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September 2, 2003

Board votes to add kindergarten teacher at Lannon

Hamilton School Board members approved adding another kindergarten teacher at Lannon Elementary School. At the Aug. 18 meeting, more than a dozen Lannon Elementary School parents spoke out about class size concerns. Parents were worried about kindergarten class sizes of 25 and 26 and fourth grade classrooms at 28 and 29 students.

In addition to large classes at Lannon, School Board members learned at the August meeting that kindergarten and fourth grade classes would be high at Woodside and Maple Avenue elementary schools and in Marcy and Woodside fifth grades. While on the upper end, the fourth and fifth grade classes are within district class size policy which states that classes for students in grades 4-12 should not exceed 30. The policy indicates that kindergarten through third grade classes should not exceed 25 students.

Because the Woodside and Maple Avenue kindergarten classes were larger than Lannon, the School Board had planned to allocate the only two contingency positions available in the 2003-04 budget to those schools. Administrators recommended to School Board members on Tuesday that federal Title I, other personnel funds and additional state aid from possible higher-than-expected enrollments should be used for an additional kindergarten teacher at Lannon.

The additional kindergarten positions will create kindergarten class sizes of 17 and 18.
“We heard from Lannon parents two weeks ago,” School Board Member Gerald Schmitz said. “We are not able to address all of their concerns, but at least we could address their concerns at the kindergarten level.”

Educational Services presents accomplishments, priorities

Three administrators who head up Educational Services reported on the past year’s accomplishments and presented priorities for 2003-04. Educational Services and Human Resources Assistant Superintendent Dean Schultz, Instructional Services Supervisor Dee Bauman, Ph.D., and Special Services Supervisor Charlene DeGroot presented the report.

Among the Educational Services accomplishments in 2002-2003 were:

  • assessment development — involving Wisconsin Alternative Assessment Program training, Academic Progress Profile implementation and training and student database use;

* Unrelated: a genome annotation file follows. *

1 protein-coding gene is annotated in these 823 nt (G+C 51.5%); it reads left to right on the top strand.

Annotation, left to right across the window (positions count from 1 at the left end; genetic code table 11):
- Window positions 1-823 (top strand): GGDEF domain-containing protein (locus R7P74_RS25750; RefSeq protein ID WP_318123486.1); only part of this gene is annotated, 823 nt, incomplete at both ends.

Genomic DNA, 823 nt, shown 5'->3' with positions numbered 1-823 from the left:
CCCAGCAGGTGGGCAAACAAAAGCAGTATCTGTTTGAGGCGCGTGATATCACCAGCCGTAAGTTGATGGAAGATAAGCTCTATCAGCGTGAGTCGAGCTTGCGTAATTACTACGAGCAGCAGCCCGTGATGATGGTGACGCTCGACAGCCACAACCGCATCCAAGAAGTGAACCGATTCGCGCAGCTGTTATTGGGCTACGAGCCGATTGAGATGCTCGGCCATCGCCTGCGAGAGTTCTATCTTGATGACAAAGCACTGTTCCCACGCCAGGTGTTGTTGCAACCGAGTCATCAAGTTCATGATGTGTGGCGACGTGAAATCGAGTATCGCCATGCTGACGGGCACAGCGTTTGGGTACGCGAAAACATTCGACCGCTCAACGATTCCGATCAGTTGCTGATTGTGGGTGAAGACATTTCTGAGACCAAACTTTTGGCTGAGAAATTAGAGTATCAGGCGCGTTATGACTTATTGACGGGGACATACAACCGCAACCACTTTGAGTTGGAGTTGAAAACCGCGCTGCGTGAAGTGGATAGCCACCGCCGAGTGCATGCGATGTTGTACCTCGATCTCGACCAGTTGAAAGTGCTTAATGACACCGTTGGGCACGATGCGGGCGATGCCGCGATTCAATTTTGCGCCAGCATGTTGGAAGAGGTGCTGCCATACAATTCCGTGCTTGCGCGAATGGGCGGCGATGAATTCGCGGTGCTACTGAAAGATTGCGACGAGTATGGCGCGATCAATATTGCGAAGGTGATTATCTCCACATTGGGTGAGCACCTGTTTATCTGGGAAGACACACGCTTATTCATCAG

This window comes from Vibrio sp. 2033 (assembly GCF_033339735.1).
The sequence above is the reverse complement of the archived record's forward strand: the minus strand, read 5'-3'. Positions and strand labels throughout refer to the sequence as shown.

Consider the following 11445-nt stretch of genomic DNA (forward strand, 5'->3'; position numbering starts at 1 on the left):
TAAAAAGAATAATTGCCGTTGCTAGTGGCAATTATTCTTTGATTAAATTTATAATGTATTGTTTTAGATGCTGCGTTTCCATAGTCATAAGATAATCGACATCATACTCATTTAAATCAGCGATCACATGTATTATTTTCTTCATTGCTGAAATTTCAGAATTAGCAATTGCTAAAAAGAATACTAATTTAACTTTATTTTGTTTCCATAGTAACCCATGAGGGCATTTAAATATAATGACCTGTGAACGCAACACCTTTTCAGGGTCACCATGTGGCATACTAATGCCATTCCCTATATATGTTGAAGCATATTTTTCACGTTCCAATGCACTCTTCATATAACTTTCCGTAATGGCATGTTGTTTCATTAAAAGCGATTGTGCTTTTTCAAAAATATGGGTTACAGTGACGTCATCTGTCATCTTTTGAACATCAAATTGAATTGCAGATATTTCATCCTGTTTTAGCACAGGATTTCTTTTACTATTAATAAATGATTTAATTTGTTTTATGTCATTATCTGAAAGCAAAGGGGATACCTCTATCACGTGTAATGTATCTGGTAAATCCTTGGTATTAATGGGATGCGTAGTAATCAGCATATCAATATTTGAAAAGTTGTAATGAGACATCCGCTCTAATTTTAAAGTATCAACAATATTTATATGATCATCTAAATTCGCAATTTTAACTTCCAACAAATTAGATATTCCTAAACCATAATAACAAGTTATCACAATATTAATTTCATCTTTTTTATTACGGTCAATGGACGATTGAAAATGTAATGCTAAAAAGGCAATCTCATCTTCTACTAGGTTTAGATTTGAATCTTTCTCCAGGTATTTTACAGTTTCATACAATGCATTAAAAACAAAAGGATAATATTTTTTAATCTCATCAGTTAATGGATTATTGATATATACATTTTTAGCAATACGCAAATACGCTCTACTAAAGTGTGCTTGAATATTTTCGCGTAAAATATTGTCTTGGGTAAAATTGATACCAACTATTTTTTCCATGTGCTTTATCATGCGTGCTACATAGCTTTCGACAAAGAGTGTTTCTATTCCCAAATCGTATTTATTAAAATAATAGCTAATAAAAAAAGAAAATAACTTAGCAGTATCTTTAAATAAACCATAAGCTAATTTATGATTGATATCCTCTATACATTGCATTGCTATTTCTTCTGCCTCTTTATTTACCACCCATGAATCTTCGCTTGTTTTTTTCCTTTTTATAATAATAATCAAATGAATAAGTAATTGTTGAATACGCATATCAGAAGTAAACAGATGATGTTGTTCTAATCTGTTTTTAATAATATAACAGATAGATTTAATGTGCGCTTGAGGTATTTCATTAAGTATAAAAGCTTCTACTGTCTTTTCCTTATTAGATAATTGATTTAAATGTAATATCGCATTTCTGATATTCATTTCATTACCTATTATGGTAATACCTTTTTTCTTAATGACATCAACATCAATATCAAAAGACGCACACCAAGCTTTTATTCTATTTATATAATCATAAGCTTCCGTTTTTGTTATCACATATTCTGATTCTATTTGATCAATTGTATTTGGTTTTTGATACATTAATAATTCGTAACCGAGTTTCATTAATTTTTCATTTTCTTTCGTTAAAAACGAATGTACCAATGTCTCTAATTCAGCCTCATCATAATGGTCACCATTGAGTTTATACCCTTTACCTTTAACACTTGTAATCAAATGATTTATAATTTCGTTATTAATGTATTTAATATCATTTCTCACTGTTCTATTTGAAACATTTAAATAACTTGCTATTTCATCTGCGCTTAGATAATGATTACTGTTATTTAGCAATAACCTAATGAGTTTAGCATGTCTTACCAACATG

• technology — student database interface with the Department of Public Instruction and on-line employee application implementation;
  • professional development — supervision-evaluation process changes, extension of mentor program to include coaching component and requirements met for instructional aide ESEA certification;
  • curriculum — new K-8 science pogram implemented with Einstein Project training and Learning Strategies curriculum revised to align with best instructional practices; and
  • planning — ESEA mandates and funding studied and communicated to staff and School Board, new Strategic Plan completed and new program for cognitively disabled students planned at elementary level and implemented at high school.

Priorities in the coming year are:

  • Strategic Plan — finalize, monitor and communicate new plan;
  • professional development — link to classroom, foster collaboration, increase coaching skills, align mentor program to new state mandate and use district “experts” for training;
  • curriculum — continue 5-year curriculum plans (now in their second and third cycles), identify grade level information and technology leteracy standards and modify curriculum to meet needs of students with sever disabilities;
  • ESEA — monitor state standardized tests to measure adequate year progress requirements;
  • student and program monitoring — present data, define how to share it among schools and use in Individual Education Program goals;
  • supervision-evaluation — increase administrators classroom observation, coaching and supervision practices skills, align administrative evaluation with Wisconsin Admnistrative Standards and work with Supervision-Evaluation Committee in differentiating district model.

    Two early admissions granted

    DeGroot reported that of the three children whose parents requested early admission — two for the 5-year-old program and one for first grade — all were screened and two were granted admission based on their readiness for school. A student at Lannon was granted early admission in the 5K program and a Marcy student was accepted early into first grade.

    DeGroot said the number of parents applying for early admission seems to be leveling off since the district implemented the 4K program several years ago.

    “Parents are realizing that children in the 4K program are stretched and challenged,” DeGroot said.

    The district’s policy states that no child may be admitted to 4K, 5K or first grade unless he or she is four, five or six years old, respectively, on or before Sept. 1 of the year they attend school. The early admission policy allows parents to request early admission to 5K and first grade. School staff base their approval or denial of an early admission request on results from academic, social, physical and emotional development screening.

    Personnel matters approved

    In personnel matters, the School Board:

    • appointed Karen Walters as Templeton teacher aide, Tanina Lea as Maple Avenue Special Services teacher aide; Rebecca Romeis as half-time Maple Avenue kindergarten teacher; and Melissa Mortl as Woodside kindergarten teacher.